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TitleEvaluating the impact of earth transfer function on the geoelectric field for GIC modelling
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AuthorTinel, M; Boteler, D; Trichtchenko, L
SourceGeological Survey of Canada, Open File 8074, 2016, 76 pages, https://doi.org/10.4095/298818
Year2016
PublisherNatural Resources Canada
Documentopen file
Lang.English
Mediaon-line; digital
File formatpdf
Subjectsgeophysics; geoelectric variations; geomagnetism; geomagnetic fields; geomagnetic variations; electric power; remote sensing
Illustrationsplots; graphs; tables; histograms
ProgramNorthern Canada Geohazards Project, Public Safety Geoscience
Released2016 06 30
Abstract(Summary)
Geomagnetic disturbances that occur as a result of solar activity create electric fields that affect power systems on the surface of the Earth. The effect on the power system depends on the size of the surface electric field, which depends on the conductivity structure of the Earth in the area of the power system. To assess the geomagnetic hazard to power systems Earth conductivity models have been produced for different geological regions across Canada. This study examines how uncertainties in the Earth model affect the calculated electric fields. All of the Earth conductivity models tested in this report are related to a one-dimensional Earth model composed of several layers of different characteristics. The conductivity models tested are variations where each layer property is always within a range of possible values. The purpose of this was to determine the effect of conductive and resistive Earth layer combinations on the surface impedance, which is used to calculate the surface electric field. In general, a more resistive Earth creates a higher surface Earth response. It was found in a basic test Earth model that, within two uniform Earth models with different conductivities which produce a specific Earth transfer function response; there are some conductivity combinations that can produce even greater Earth transfer function amplitudes. This idea was applied to an artificial geomagnetic field, in order to determine a theoretical electric field. It was found that it is possible to find an Earth structure model to maximize the Earth transfer function amplitude at different frequencies, and consequently the electric field amplitudes in the frequency and time domain. The same procedure of changing the conductivities of individual layers was applied to the Quebec Earth model. Using geomagnetic field measured during different days at the Ottawa Magnetic Observatory, it was again possible to determine the earth model that gave the highest electric field amplitude in the time domain. It was discovered that the particular maximum Earth model is specific to the frequency content of the geomagnetic field, which is different for each geomagnetic storm. In some cases the difference between the maximized electric field amplitude and highest amplitude of the electric field due to the highest resistivity model would be significant. This would mean that the combinations within an Earth model with some uncertainties cannot be neglected, even if determining the absolute highest electric field for a particular geomagnetic storm is not straight forward. However, more analysis of the electric field amplitudes shows that in the general case, the highest electric field values can be estimated by the Earth model with the highest resistivities.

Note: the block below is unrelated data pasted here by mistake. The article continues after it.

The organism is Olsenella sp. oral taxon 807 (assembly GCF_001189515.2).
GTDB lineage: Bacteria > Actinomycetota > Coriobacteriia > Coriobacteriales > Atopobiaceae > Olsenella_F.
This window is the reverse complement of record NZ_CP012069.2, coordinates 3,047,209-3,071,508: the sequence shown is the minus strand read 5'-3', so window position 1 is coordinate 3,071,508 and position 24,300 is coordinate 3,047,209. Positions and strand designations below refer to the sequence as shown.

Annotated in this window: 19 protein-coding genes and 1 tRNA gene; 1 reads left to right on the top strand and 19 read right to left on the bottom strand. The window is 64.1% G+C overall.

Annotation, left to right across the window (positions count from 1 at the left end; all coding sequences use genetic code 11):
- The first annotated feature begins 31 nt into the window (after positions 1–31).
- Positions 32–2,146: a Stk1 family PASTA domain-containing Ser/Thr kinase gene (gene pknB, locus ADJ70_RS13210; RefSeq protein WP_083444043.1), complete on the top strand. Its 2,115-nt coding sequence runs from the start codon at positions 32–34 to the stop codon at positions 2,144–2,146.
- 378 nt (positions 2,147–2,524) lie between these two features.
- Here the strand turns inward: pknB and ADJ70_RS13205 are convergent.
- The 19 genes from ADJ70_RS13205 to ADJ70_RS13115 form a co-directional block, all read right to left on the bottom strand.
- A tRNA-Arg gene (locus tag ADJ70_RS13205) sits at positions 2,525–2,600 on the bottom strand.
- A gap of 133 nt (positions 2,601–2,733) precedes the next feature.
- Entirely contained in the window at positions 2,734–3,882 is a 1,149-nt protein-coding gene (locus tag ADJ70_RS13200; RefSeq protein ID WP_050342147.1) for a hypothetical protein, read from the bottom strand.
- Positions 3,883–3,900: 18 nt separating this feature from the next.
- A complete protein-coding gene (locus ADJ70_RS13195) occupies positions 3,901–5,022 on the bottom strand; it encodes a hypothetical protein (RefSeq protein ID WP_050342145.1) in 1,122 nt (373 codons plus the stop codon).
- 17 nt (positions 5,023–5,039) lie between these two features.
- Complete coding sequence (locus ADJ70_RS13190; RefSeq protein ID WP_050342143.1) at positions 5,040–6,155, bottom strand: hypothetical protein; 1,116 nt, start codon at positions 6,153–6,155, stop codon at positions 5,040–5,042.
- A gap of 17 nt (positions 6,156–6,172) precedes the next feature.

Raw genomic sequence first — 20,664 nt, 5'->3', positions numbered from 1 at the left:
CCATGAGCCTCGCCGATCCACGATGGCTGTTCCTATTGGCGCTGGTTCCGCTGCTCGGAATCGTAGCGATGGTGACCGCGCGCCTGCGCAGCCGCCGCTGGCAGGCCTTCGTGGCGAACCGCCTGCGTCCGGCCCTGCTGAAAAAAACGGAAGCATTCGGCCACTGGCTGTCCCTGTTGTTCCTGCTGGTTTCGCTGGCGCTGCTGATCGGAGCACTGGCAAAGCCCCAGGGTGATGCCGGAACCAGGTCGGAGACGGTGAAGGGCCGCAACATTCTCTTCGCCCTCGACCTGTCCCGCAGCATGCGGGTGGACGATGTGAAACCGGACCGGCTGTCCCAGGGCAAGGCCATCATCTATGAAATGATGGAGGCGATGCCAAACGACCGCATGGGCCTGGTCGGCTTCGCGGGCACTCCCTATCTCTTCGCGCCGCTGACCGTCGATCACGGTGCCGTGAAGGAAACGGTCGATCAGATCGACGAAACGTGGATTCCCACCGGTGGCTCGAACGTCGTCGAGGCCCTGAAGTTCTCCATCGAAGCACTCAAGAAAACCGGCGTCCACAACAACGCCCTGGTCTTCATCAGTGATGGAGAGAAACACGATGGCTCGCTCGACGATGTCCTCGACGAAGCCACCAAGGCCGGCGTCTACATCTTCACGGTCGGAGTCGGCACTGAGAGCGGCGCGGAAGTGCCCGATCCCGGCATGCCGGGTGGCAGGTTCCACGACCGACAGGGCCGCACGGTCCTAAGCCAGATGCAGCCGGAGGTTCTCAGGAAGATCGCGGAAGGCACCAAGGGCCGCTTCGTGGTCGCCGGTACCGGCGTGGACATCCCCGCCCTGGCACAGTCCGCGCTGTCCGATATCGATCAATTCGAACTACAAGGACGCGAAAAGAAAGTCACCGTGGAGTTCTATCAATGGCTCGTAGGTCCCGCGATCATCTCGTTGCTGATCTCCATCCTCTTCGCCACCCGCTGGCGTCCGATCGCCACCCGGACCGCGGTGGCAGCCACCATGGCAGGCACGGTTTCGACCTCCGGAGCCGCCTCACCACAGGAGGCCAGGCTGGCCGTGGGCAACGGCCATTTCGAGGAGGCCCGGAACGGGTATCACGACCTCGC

Summary(Plain Language Summary, not published)
Space weather refers to the dynamic conditions on the Sun and in the space environment, in particular, in the near-Earth environment, that can affect critical infrastructure. NRCan operates the Canadian Space Weather Forecast Centre and conducts research into space weather effects on power systems, pipelines, radio communications and GNSS positioning to help Canadian industry understand and mitigate the effects of space weather. The effect on the power system depends on the size of the surface electric field, which depends on the earth conductivity structure. To assess the geomagnetic hazard to power systems, Earth conductivity models have been produced for different geological regions across Canada. This study examines how uncertainties in the Earth model affect the calculated electric fields.
GEOSCAN ID298818